Now that this computer analysis has been completed, in which all 35.5 billion 6-piece burr assemblies were analyzed, is there anything left to analyze in the way of 6-piece burrs? Are there any more interesting designs to discover? The answer is, of course, "Yes". In some areas the computer analysis is incomplete. There are also some situations which are beyond the capabilities of the current computer programs.
Interesting 6-piece burr designs which were overlooked or not included in the computer analysis are broken into 3 categories:
In this category are questions which could be answered by computer programs similar to the ones used in the analysis, but were not included because of time constraints or other reasons.
In this category we consider 6-piece burr assemblies which are made up of standard pieces, and so are included in the 35.5 billion assemblies analyzed, but can come apart in unusual ways. The program is limited to movements which are linear in one of the orthogonal directions and are a multiple of the cube width in length. What about 1/2 moves, slant moves and twists? Can these non-standard moves be used to advantage to disassemble one of the standard 6-piece burr assemblies?
The "Weave" in the examples section is an example of a cubic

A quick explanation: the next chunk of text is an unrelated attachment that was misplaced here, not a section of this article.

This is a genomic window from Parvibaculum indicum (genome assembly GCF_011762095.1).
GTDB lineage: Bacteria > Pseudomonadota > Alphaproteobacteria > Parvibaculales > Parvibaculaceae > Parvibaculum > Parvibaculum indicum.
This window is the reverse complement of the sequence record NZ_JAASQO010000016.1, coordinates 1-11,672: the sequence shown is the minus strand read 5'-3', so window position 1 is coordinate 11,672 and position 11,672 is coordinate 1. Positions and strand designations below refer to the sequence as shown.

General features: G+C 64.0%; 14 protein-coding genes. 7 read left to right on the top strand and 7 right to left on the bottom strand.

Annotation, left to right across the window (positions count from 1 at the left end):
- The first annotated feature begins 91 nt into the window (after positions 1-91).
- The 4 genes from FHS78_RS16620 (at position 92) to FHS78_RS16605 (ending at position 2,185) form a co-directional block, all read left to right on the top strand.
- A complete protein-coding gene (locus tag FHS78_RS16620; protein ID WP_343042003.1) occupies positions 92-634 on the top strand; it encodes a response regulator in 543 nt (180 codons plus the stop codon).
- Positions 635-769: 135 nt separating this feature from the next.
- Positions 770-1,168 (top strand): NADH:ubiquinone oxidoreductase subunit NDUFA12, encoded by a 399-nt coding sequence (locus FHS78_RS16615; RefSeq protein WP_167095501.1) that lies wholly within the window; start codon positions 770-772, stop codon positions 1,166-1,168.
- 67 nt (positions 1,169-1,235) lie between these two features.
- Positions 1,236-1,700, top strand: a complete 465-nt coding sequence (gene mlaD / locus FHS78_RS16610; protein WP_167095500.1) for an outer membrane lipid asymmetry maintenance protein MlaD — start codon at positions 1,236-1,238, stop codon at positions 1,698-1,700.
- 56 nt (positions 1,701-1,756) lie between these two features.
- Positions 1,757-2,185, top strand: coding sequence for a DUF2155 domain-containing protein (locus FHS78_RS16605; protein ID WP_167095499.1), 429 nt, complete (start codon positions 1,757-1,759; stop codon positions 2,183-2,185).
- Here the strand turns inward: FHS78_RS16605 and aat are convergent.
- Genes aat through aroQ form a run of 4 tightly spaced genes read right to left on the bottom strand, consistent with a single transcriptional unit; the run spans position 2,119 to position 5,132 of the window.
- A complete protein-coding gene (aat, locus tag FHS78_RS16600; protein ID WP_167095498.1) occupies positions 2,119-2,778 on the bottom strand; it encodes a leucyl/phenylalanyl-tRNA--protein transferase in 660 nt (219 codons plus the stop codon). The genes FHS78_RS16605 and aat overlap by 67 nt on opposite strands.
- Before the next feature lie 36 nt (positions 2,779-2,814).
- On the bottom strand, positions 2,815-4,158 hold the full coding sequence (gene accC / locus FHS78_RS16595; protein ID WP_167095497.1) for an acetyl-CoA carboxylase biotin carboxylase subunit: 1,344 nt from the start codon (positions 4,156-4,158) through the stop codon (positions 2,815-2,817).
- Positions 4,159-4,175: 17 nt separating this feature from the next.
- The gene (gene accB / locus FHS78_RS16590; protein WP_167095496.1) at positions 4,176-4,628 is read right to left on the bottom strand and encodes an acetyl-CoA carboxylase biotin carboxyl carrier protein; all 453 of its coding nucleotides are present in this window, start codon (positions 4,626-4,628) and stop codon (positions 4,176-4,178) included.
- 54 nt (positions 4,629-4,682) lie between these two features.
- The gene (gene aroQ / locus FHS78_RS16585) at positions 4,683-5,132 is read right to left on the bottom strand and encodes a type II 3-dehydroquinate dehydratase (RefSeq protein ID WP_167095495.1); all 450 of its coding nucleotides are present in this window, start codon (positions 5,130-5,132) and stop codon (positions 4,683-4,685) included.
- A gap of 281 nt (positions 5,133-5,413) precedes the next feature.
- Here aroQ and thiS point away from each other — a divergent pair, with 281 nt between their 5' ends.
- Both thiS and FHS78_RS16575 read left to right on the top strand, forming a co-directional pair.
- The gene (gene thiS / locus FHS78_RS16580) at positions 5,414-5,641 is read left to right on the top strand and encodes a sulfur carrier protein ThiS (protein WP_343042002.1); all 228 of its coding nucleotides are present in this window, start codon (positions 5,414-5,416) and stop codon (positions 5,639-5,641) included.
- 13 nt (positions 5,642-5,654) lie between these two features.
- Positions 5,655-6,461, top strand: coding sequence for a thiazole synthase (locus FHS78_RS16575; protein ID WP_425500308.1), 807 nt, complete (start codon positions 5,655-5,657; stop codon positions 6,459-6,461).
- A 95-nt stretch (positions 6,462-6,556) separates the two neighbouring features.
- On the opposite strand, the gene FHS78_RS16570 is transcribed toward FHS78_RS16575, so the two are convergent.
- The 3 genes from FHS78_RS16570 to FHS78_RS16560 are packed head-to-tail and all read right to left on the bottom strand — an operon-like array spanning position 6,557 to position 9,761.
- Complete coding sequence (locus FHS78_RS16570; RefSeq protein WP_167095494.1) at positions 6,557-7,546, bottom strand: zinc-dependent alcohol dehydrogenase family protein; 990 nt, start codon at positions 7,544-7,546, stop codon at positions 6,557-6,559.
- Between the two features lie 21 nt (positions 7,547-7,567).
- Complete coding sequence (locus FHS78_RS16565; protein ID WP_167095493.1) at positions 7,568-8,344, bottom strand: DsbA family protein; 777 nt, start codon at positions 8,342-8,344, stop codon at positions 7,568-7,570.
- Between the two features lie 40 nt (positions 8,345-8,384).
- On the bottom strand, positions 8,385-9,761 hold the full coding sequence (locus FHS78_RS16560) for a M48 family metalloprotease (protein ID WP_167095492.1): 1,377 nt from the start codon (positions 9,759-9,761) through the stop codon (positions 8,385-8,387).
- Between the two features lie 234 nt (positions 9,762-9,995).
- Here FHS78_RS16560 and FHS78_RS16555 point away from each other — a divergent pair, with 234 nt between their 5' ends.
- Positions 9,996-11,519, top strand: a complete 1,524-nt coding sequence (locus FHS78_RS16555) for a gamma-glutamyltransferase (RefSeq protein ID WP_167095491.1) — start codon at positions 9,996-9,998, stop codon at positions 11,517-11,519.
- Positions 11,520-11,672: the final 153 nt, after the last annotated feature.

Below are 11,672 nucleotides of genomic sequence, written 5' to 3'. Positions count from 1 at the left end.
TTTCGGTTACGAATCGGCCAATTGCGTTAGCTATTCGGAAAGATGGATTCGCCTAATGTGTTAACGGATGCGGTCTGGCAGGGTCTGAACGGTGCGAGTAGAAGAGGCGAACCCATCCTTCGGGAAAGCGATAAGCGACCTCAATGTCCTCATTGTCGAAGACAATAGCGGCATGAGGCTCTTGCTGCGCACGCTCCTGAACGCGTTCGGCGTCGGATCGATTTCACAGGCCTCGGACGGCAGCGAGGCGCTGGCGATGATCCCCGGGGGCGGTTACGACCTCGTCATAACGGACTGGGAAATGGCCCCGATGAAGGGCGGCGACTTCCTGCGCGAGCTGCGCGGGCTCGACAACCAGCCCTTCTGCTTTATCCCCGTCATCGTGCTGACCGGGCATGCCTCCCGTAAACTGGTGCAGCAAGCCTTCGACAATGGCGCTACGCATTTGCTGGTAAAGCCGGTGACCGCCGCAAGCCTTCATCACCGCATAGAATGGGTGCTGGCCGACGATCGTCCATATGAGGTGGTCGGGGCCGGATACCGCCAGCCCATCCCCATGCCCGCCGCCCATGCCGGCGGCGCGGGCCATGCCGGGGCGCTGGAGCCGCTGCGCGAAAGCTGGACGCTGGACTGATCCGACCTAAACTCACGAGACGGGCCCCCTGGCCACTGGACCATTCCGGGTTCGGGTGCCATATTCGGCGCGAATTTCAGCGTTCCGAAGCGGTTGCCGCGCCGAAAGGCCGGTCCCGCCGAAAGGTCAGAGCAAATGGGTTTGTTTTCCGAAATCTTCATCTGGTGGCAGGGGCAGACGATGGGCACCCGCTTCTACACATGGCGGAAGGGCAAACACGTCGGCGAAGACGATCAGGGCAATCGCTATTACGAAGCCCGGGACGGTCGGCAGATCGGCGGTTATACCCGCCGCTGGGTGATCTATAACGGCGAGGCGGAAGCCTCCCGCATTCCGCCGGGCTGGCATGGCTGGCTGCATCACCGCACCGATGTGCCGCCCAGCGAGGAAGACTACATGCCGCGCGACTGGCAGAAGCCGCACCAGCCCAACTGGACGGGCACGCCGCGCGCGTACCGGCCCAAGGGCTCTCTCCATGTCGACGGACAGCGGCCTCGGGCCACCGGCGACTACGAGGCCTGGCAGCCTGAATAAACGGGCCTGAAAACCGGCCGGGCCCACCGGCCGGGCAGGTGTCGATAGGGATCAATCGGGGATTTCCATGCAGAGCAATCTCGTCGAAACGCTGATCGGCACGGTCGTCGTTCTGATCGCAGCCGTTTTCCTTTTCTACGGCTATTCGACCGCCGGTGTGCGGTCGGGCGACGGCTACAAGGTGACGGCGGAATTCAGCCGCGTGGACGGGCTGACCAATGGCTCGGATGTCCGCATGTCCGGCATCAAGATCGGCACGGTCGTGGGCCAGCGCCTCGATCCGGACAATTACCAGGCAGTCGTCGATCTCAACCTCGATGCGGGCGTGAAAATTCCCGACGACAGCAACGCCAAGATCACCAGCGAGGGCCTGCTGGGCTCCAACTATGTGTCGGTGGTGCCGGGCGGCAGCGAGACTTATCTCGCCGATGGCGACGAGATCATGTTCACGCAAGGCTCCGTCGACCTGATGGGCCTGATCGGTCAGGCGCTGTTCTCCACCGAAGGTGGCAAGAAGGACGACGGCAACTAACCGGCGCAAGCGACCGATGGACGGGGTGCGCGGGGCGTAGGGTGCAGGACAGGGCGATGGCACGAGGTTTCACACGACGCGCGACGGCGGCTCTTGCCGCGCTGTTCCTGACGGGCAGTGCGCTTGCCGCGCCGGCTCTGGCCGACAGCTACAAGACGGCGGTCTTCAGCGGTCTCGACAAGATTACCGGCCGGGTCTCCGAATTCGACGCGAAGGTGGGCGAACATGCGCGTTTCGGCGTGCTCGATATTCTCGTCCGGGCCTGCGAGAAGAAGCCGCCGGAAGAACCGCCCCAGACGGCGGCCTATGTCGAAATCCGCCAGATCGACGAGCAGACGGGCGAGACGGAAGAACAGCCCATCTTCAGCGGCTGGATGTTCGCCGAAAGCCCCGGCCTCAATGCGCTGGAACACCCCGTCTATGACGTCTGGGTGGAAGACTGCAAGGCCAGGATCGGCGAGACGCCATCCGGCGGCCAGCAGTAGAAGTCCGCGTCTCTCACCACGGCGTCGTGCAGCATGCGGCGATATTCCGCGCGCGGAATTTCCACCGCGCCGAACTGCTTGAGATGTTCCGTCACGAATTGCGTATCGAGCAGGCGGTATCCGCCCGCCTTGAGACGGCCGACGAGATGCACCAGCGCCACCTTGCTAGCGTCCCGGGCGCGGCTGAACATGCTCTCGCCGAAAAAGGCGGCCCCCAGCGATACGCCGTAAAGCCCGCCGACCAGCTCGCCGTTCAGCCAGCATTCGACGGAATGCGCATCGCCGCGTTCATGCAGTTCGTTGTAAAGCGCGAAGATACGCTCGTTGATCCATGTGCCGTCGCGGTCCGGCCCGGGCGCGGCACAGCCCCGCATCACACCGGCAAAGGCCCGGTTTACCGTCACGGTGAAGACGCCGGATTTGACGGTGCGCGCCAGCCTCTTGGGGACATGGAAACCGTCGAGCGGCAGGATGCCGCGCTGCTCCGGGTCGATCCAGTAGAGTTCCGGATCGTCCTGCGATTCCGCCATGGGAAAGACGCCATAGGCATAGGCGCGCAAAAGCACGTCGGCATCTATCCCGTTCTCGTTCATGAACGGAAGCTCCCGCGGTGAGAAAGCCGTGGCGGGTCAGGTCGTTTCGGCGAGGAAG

build-up assembly which cannot be disassembled with the "standard"
moves above, but which will fall apart easily if the pieces can be
moved in other ways. The computer programs used in the analysis are
incapable of determining that this puzzle comes apart. Are such
designs possible within the confines of a 6-piece burr?
Diagram of The Weave
I posed this question in 1986 (see ). A key restriction was that any such move be completely "legal". By this I mean that if the pieces were cut perfectly from a rigid material with no tolerance or extra space whatsoever, then the pieces can be physically separated using the rotations.
At the time I asked this question regarding the 6-piece burr, I
thought the answer was probably "no", but I had not really tried to
construct such a design. When the Computer's Choice 4-Hole design was
discovered in 1988, I noticed there was a twist movement in the